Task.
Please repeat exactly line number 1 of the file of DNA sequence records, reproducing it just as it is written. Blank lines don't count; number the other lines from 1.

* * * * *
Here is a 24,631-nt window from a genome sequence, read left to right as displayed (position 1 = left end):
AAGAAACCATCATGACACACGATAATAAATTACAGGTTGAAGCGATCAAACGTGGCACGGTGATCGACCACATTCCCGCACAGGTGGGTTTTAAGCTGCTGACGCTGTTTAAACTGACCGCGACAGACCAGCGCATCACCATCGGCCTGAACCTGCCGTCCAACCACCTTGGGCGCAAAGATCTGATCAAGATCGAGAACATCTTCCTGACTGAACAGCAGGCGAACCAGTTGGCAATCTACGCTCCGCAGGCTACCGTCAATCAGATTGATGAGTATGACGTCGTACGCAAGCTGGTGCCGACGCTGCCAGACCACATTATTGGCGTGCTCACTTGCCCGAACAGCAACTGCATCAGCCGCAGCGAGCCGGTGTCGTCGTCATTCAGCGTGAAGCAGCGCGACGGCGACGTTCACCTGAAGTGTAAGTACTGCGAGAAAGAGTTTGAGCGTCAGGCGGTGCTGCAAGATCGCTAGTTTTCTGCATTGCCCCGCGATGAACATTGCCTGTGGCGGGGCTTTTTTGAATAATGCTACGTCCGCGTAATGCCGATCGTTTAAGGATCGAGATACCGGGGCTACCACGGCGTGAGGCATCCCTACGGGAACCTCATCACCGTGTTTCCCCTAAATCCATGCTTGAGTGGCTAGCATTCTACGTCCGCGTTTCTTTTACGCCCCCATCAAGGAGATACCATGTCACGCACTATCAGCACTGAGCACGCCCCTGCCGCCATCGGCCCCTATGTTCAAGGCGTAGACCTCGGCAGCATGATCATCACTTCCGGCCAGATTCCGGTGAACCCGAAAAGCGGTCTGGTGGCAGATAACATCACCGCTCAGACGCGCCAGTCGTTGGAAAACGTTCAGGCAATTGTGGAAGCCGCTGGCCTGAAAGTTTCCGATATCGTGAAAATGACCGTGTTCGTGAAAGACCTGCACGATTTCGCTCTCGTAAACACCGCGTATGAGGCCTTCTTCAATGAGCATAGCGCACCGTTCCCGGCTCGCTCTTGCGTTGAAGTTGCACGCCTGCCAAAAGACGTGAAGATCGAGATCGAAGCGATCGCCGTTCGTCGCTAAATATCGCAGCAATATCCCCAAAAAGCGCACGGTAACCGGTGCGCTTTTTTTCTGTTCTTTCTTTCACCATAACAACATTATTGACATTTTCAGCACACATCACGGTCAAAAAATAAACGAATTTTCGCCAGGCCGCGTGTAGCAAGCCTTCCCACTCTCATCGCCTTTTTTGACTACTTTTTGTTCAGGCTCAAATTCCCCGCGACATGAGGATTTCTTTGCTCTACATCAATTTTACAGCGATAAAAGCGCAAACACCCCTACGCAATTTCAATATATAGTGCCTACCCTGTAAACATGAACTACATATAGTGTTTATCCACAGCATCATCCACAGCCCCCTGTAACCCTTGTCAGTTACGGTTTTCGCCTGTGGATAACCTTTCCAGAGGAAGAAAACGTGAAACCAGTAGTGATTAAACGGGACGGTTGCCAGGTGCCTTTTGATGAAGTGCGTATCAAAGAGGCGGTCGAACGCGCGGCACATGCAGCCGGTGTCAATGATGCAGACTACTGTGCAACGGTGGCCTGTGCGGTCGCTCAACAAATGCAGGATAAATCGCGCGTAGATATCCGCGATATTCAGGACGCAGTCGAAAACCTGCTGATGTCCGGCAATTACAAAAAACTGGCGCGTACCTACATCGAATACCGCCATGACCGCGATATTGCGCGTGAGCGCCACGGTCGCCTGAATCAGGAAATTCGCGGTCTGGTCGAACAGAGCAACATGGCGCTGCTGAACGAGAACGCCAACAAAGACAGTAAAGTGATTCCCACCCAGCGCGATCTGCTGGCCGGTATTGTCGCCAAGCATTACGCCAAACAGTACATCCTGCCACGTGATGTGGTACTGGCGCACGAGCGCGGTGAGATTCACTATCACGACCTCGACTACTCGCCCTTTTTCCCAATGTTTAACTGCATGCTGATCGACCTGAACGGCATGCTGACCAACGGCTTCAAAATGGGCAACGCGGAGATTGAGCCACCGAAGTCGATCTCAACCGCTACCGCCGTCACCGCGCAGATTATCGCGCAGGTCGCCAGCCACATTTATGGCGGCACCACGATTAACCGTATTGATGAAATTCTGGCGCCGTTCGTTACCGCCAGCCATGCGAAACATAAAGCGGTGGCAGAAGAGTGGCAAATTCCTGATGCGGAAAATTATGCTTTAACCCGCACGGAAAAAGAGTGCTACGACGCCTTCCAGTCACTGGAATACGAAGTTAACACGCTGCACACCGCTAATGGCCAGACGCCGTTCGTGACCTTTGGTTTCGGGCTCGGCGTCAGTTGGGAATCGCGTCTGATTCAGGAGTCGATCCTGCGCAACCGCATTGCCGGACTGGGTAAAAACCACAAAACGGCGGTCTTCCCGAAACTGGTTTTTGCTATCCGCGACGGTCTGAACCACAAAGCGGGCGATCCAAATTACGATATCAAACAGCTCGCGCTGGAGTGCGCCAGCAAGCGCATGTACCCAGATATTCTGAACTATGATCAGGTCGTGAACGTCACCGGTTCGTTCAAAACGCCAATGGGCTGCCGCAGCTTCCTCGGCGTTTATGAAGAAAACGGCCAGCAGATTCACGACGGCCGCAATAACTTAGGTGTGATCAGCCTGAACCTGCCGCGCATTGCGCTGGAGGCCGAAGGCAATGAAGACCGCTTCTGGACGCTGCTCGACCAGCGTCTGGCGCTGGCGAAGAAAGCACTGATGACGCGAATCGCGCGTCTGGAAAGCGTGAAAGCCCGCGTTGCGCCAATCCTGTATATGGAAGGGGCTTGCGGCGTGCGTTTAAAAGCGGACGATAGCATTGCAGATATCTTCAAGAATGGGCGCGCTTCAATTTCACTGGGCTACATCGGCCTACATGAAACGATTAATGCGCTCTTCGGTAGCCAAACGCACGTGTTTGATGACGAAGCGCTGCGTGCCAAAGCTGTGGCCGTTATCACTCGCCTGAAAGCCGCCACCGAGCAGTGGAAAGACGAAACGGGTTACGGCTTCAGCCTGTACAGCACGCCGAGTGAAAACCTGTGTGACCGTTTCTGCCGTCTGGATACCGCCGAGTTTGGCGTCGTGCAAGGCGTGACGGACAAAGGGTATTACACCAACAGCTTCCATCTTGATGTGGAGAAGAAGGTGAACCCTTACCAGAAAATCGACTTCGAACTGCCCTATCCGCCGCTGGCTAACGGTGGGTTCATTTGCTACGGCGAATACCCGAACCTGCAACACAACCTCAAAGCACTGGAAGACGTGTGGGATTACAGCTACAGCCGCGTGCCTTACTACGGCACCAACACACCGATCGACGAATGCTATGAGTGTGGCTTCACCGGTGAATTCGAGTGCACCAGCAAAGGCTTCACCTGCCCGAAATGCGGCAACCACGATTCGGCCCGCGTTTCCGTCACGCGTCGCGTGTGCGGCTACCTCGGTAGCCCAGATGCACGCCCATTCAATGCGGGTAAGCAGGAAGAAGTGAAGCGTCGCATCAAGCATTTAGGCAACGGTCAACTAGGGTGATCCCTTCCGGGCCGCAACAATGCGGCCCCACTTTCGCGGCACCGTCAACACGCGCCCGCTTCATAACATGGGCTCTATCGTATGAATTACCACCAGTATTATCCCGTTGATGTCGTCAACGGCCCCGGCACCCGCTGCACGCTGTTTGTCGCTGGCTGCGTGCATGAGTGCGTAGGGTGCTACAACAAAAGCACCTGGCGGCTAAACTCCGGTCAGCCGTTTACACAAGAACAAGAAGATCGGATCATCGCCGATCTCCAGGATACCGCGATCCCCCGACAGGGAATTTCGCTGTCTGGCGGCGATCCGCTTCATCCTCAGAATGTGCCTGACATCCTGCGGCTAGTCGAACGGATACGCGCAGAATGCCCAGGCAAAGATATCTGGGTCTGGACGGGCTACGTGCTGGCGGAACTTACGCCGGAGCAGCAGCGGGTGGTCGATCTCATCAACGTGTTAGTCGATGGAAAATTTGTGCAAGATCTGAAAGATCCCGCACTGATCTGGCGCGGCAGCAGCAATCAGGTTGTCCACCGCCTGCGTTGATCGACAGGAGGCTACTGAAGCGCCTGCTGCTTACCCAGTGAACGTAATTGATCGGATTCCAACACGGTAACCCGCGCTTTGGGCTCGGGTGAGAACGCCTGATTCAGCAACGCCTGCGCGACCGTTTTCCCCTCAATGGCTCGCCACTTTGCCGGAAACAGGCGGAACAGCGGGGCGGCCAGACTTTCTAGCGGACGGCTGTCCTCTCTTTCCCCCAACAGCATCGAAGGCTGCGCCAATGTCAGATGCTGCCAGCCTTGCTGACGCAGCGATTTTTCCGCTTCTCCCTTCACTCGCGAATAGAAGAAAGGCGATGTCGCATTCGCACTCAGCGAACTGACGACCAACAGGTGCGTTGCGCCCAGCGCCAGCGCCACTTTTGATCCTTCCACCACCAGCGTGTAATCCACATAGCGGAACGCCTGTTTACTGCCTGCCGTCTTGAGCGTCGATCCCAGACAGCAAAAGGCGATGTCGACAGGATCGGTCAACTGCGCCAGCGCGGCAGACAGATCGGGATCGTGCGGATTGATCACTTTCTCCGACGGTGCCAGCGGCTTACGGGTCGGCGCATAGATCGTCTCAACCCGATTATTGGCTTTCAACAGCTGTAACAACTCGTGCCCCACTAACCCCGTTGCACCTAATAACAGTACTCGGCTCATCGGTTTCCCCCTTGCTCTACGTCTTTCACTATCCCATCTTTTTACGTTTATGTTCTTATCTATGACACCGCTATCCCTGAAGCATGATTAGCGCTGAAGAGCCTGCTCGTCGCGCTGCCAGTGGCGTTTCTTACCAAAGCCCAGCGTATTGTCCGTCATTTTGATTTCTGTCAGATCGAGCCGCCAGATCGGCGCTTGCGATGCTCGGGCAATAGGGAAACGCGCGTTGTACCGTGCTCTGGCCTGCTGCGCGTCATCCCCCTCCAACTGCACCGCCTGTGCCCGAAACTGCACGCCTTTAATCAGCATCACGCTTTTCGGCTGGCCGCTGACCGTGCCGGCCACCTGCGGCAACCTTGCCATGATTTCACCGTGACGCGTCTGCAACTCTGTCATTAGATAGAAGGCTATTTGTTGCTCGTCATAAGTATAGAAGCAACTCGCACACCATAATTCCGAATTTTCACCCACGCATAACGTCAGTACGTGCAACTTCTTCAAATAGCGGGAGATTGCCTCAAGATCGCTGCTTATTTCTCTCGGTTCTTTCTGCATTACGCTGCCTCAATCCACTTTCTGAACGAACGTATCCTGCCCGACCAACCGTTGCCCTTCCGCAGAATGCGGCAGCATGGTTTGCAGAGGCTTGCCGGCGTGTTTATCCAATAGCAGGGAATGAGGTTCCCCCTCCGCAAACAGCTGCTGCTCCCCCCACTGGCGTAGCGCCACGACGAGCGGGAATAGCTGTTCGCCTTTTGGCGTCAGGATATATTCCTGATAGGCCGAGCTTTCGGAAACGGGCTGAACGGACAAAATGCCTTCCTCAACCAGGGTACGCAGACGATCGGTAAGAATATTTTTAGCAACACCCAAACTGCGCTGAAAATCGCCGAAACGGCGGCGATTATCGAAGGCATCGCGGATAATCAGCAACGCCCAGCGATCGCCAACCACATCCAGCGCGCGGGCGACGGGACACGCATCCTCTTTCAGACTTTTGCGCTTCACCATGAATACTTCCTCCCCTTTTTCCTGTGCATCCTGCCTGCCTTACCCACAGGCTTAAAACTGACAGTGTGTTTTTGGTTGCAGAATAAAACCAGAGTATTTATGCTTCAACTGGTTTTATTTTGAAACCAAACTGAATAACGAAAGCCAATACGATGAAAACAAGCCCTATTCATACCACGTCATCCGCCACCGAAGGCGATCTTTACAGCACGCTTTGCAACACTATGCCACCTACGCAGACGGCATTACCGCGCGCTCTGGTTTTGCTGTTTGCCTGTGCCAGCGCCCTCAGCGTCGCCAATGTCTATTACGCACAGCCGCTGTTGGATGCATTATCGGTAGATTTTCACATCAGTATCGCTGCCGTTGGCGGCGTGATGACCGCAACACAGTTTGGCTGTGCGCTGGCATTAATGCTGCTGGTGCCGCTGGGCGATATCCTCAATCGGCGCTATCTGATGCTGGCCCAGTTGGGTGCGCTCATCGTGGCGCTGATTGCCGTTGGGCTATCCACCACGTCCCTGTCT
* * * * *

Here is a 24,631-nt window from a genome sequence, read left to right as displayed (position 1 = left end):